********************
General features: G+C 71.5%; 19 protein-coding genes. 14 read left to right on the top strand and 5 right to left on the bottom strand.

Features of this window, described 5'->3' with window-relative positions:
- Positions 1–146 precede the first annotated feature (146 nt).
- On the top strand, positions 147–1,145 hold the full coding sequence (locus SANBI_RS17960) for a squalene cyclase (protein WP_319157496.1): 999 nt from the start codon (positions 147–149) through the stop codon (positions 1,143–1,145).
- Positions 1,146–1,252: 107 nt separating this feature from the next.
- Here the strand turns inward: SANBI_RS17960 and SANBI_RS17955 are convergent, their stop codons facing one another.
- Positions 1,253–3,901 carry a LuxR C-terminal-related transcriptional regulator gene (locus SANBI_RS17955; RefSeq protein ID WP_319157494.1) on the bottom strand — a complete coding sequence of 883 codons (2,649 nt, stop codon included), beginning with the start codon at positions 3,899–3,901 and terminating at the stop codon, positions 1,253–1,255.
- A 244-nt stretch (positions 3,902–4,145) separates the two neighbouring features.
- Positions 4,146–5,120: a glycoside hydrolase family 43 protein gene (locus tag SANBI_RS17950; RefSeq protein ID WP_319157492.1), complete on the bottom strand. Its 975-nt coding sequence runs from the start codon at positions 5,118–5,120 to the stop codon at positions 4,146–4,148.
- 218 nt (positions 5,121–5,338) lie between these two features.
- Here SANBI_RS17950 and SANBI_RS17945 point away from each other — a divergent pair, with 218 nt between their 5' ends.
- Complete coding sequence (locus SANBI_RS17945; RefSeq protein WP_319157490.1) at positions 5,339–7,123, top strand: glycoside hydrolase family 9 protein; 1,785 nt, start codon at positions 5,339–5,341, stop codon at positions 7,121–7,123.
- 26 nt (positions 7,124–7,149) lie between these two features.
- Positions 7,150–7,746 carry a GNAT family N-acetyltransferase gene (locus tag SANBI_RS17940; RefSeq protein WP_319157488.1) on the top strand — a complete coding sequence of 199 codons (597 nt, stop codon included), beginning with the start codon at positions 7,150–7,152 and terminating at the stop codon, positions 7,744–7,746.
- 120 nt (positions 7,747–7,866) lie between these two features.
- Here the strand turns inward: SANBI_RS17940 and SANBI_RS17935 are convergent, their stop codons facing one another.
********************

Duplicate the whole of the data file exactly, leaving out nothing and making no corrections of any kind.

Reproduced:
General features: G+C 71.5%; 19 protein-coding genes. 14 read left to right on the top strand and 5 right to left on the bottom strand.

Features of this window, described 5'->3' with window-relative positions:
- Positions 1–146 precede the first annotated feature (146 nt).
- On the top strand, positions 147–1,145 hold the full coding sequence (locus SANBI_RS17960) for a squalene cyclase (protein WP_319157496.1): 999 nt from the start codon (positions 147–149) through the stop codon (positions 1,143–1,145).
- Positions 1,146–1,252: 107 nt separating this feature from the next.
- Here the strand turns inward: SANBI_RS17960 and SANBI_RS17955 are convergent, their stop codons facing one another.
- Positions 1,253–3,901 carry a LuxR C-terminal-related transcriptional regulator gene (locus SANBI_RS17955; RefSeq protein ID WP_319157494.1) on the bottom strand — a complete coding sequence of 883 codons (2,649 nt, stop codon included), beginning with the start codon at positions 3,899–3,901 and terminating at the stop codon, positions 1,253–1,255.
- A 244-nt stretch (positions 3,902–4,145) separates the two neighbouring features.
- Positions 4,146–5,120: a glycoside hydrolase family 43 protein gene (locus tag SANBI_RS17950; RefSeq protein ID WP_319157492.1), complete on the bottom strand. Its 975-nt coding sequence runs from the start codon at positions 5,118–5,120 to the stop codon at positions 4,146–4,148.
- 218 nt (positions 5,121–5,338) lie between these two features.
- Here SANBI_RS17950 and SANBI_RS17945 point away from each other — a divergent pair, with 218 nt between their 5' ends.
- Complete coding sequence (locus SANBI_RS17945; RefSeq protein WP_319157490.1) at positions 5,339–7,123, top strand: glycoside hydrolase family 9 protein; 1,785 nt, start codon at positions 5,339–5,341, stop codon at positions 7,121–7,123.
- 26 nt (positions 7,124–7,149) lie between these two features.
- Positions 7,150–7,746 carry a GNAT family N-acetyltransferase gene (locus tag SANBI_RS17940; RefSeq protein WP_319157488.1) on the top strand — a complete coding sequence of 199 codons (597 nt, stop codon included), beginning with the start codon at positions 7,150–7,152 and terminating at the stop codon, positions 7,744–7,746.
- 120 nt (positions 7,747–7,866) lie between these two features.
- Here the strand turns inward: SANBI_RS17940 and SANBI_RS17935 are convergent, their stop codons facing one another.